They came home from their first day at the new school and I’ve never seen two children so happy. It’s like they were completely transformed, they’d already made friends, teachers had been supportive. The friends they made on the first day, they’ve still got now! They’ve told me since, they’ve had disagreements with other kids, but they’ve never once been picked on in that school.

This school was very multicultural, which I think has done my kids the world of good. There’s people from different backgrounds and sub-cultures and there’s a lot of support, but a lot of boundaries there too. It was very different from their previous school where the kids had been walking around with knives in their pockets.

However, the story about me in the car still goes around. That’s the burden I’ll have to bear. I’ve spent my whole life trying to change labels people have put on me and when this happened, it scared me as I thought – I’ve just fulfilled everything that everybody has ever thought about me – that I’m angry and difficult. Rather than actually, I was stopping a young boy from being beat up.

Weirdly at the time, the people who I thought would have supported me at the time, just didn’t. Whereas people I hardly knew, saw the best in me and my children, they came into my life and really helped me. I’m not expecting hero status, but I wanted to have the right intentions.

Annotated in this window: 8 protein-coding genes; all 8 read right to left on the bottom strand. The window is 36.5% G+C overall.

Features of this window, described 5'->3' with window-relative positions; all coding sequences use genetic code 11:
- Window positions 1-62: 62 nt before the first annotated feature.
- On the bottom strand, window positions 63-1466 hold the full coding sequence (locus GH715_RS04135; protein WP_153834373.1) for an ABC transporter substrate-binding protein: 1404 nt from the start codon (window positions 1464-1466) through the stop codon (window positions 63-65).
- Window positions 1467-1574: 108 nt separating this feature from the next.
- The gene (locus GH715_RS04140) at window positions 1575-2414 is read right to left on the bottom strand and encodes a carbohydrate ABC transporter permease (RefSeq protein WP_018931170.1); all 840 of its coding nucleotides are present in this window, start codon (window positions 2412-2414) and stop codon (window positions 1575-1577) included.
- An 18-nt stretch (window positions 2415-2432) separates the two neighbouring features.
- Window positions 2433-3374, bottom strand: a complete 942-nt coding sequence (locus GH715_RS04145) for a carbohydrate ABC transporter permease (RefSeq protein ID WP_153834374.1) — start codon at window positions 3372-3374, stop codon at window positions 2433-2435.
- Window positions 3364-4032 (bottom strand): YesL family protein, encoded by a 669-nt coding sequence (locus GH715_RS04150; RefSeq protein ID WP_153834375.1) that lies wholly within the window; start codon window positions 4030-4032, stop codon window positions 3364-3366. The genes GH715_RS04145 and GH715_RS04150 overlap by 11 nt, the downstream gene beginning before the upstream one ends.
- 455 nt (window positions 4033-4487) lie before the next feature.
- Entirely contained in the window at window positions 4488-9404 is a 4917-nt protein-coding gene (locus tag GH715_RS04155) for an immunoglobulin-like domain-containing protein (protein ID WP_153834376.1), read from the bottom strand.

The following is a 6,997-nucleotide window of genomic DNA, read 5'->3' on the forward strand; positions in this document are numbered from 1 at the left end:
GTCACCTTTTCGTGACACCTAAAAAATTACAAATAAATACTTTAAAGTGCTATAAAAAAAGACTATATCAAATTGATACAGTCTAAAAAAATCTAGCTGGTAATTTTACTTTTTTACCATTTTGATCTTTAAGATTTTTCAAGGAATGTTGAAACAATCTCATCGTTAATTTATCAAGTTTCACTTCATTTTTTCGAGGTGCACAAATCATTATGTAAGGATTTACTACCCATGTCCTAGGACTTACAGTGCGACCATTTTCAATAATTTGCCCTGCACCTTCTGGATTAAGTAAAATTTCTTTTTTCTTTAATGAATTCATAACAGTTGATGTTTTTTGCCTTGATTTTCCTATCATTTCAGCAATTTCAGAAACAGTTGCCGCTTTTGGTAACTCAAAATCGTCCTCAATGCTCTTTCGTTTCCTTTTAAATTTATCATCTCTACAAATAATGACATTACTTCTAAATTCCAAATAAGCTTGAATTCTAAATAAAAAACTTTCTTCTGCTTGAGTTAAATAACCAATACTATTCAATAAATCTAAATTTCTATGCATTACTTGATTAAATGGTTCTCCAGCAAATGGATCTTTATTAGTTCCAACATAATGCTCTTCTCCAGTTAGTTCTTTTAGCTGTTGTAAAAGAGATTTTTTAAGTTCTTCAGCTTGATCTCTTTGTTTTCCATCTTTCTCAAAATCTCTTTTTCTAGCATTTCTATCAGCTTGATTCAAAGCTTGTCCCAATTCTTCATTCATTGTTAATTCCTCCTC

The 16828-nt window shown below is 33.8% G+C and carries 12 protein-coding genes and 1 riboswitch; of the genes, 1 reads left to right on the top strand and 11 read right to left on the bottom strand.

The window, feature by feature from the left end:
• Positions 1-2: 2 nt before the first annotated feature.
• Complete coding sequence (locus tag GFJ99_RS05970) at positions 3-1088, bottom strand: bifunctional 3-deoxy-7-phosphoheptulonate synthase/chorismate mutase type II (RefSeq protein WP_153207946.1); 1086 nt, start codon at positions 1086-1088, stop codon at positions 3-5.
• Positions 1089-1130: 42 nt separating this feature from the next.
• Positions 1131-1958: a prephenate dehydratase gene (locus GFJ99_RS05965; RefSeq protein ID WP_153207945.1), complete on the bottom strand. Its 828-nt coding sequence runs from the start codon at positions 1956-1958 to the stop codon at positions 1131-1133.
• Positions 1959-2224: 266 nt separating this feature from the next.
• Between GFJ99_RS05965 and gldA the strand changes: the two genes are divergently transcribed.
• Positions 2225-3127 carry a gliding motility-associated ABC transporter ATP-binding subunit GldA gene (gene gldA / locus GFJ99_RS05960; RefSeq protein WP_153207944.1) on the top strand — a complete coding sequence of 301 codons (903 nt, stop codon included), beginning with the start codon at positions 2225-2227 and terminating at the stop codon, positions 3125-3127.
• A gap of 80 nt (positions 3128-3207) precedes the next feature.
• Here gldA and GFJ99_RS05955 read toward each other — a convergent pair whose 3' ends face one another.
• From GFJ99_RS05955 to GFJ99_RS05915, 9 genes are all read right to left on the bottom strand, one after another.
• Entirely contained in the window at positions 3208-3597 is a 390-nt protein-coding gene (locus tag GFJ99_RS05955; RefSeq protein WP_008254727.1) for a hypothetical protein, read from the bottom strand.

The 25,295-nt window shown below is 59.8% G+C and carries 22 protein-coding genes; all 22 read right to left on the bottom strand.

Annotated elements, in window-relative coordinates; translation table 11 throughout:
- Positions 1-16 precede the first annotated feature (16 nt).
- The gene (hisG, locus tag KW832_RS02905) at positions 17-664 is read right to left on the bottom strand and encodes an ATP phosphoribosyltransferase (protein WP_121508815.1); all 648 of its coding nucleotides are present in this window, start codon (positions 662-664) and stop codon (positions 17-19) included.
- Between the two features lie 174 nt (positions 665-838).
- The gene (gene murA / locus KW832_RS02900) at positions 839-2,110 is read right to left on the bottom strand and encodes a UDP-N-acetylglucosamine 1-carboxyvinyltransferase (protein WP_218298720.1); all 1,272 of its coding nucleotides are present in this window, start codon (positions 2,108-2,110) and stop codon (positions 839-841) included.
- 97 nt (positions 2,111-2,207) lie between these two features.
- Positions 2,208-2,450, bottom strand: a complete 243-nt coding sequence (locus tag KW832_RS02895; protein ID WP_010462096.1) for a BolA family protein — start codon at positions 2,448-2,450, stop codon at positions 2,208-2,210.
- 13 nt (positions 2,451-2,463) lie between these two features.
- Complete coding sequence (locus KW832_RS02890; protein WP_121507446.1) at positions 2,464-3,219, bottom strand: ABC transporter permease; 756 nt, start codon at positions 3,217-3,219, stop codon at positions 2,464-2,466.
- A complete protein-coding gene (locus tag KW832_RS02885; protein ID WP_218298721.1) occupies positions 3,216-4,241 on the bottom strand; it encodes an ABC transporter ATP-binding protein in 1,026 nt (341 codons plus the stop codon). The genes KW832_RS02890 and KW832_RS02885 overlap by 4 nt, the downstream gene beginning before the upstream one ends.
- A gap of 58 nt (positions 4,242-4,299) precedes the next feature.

Four years’ on, my daughter left that school with incredible GCSE grades. She’s now in college studying subjects like Chemistry, Maths and Computer Science. My son is now leading extra-curricular activities in the school and he stands up for what he believes. I compare that to before when my daughter was in the average set for everything and my son was a boy who wanted to end his life.

The reason I say this, is not to brag, it’s to show that they were put in an environment that allowed them to achieve their full potential. They were shown something different – that life could be different. They had an opportunity and they know that if you’re in a situation that isn’t acceptable, another way is possible.

I suppose the legacy I would like there to be from this is that actually, I was trying to stand in the path of bullying. When I put this into context now… without that happening, my children most probably wouldn’t have moved schools and be where they are now.

I do regret what I did on that day with the car, but I definitely don’t regret making changes to my kids’ lives.